Professor Heracleous: which tech giant would I invest in?
08 March 2016
Professor of Strategy, Loizos Heracleous, examines which of the three big tech giants out of Apple, Facebook and Google, or Alphabet as it is now known, he would choose to invest in if he could only pick one to back for the next 10 years.
I’ve designed a mind experiment: If I had to invest all my savings in a single company, and had to choose either Apple, Google (now Alphabet) or Facebook, which one would it be? I would not be able to move my money for at least 10 years; it would be a long-term investment with high stakes. Portfolio investing or index tracking is out of the question for this experiment.
The choice is by no means clear. They are all extremely successful companies that have impacted the way we live. They all operate in different but related sectors within the tech universe. In terms of annual revenues, Apple is at $233 billion with a growth rate of 28 per cent over the previous year. Google is at $66 billion with 19 per cent growth, and Facebook at $18 billion of revenues with 44 per cent growth.
In terms of net profit margins, all three have healthy returns at rates between 20-23 per cent. In terms of market capitalisation, Google and Apple have been competing for the top spot. In mid-February 2016, Apple was worth $532 billion, Google $495 billion and Facebook $307 billion. All three are led by senior management teams that are exceptional and committed. In Google and Facebook’s case, the founders are still there. If Steve Jobs had not passed away prematurely in 2011, no doubt he would also still be at Apple.
How then to make the decision of which company to put one’s life savings in? Clearly, market cap is important but fickle. Revenue growth is important, and Facebook has the highest growth rate, albeit from a lower base at slightly more than a quarter of Google’s revenues, and about one 13th of Apple’s revenues.
How about if we ask, which company faces the highest strategic risks in terms of competitive pressures, and in terms of dependence of its success on a narrow part of its offerings?
On this score, Apple seems to qualify. Its success is highly dependent on the iPhone, and if it wasn’t for its integrated ecosystem approach (the bundling of media content, apps and consumer electronics) as well as its design brilliance and brand value, copycats would be taking a much bigger chunk out of its pie. Having said that, Apple successfully commands a premium price for its offerings, which implies real differentiation. It also has huge growth potential in emerging markets. And even though its Apple Watch was not such a big hit as had been hoped, other future offerings could be. After all, Apple has a record of redefining industries with products that people actually want to use and have fun using.
Facebook has moderately diversified its offerings and investments by acquisitions such as Instagram, WhatsApp and Oculus, and has built relationships and shared its platforms with thousands of app developers. So far there do not appear to be other social networks that have become serious competitors (LinkedIn operates in the professional space for example, and Facebook has already acquired Instagram).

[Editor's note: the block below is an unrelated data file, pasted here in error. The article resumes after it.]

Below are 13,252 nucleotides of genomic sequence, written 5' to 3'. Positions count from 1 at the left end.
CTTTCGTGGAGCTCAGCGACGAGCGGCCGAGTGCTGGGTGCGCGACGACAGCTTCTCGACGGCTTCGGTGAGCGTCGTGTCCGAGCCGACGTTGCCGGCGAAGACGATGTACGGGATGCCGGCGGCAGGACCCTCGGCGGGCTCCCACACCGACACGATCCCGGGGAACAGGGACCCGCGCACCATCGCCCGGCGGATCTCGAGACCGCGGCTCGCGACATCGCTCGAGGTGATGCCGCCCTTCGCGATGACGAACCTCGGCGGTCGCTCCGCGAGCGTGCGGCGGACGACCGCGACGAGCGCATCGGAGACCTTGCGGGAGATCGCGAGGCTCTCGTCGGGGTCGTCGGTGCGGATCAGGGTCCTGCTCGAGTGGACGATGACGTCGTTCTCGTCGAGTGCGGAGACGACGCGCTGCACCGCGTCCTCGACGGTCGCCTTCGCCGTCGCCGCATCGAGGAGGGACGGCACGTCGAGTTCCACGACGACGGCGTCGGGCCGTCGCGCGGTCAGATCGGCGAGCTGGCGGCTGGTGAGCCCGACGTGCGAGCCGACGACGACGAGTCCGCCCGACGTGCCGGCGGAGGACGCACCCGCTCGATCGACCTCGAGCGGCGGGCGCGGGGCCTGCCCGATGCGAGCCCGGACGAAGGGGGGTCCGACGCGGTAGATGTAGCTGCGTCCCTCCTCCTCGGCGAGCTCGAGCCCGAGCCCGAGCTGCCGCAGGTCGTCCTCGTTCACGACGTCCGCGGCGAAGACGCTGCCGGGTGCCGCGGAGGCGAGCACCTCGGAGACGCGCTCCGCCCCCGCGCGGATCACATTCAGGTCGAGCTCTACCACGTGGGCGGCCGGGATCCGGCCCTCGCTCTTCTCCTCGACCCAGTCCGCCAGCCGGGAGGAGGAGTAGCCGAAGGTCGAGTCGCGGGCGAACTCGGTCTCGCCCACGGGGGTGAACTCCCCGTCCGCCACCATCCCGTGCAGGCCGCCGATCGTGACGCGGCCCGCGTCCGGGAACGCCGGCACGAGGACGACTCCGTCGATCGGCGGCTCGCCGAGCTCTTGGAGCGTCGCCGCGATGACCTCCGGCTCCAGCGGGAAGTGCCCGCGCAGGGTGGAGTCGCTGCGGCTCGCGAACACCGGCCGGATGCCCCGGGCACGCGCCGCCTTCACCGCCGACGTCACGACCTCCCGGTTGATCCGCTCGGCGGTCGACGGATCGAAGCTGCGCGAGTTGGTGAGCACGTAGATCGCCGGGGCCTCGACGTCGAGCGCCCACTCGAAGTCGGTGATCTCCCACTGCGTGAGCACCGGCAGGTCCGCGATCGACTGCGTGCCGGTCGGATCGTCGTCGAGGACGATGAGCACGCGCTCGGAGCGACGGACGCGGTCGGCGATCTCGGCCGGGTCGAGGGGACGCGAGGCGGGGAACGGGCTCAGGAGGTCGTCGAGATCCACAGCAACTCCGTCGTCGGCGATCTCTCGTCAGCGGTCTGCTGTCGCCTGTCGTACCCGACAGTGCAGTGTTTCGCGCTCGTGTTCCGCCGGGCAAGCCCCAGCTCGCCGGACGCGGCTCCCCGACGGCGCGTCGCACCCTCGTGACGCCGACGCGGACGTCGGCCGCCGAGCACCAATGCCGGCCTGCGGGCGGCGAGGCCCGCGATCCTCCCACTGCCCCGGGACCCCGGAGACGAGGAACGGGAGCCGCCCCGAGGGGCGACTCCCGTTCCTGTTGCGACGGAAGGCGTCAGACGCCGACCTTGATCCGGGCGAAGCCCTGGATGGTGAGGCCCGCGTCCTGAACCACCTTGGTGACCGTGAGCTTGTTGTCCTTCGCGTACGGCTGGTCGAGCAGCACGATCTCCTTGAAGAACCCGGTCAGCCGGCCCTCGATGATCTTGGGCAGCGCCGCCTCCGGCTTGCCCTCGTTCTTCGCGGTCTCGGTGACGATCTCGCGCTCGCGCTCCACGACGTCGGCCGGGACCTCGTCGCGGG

Facebook benefits from positive network effects, ie the more people in its network, the stronger it becomes and the bigger the barriers for competitors. Yet, it is not inconceivable that niche social networks may grow and collectively take market share from Facebook, or competitors from emerging markets progressively move in to gain users from more developed markets. At a more fundamental level, there is a risk that the next generation may begin to see Facebook as their parents’ social network and seek new alternatives.
Google appears to be the most healthily diversified company, with offerings both in areas related to its traditional search business, such as YouTube, Android, Ads, maps, cloud services, Chrome, some hardware, as well as its “other bets”, experimental businesses at the frontiers of technology.
Google bets include investments in life sciences, self-driving cars, healthcare, media content distribution, and venture capital. These emerging businesses have collectively lost money ($3.6 billion in 2015), yet they are Google’s way of identifying the next big thing, proactively seeking to capitalise on societal and technological trends. Google’s strategic risk from competitors in its core businesses is still significant, but comparatively lower than that of Apple.
These are all exceptional companies. However, I still need to answer the question I’ve set myself.
Given strategic risks and the balance between prospering from the current business as well as exploring new avenues for the future, if I had to rank these three companies in terms of their likelihood to be around and prosperous in 10 years, here’s my ranking: Google would be top, closely followed by Apple, closely followed by Facebook.
The decision is not easy, and no doubt there will be a variety of perspectives on this. But this is what makes business and competition exciting. Nobody knows the future and in the meantime there might well emerge a new technology giant that somehow escapes acquisition by the big boys and grows to become the new market leader.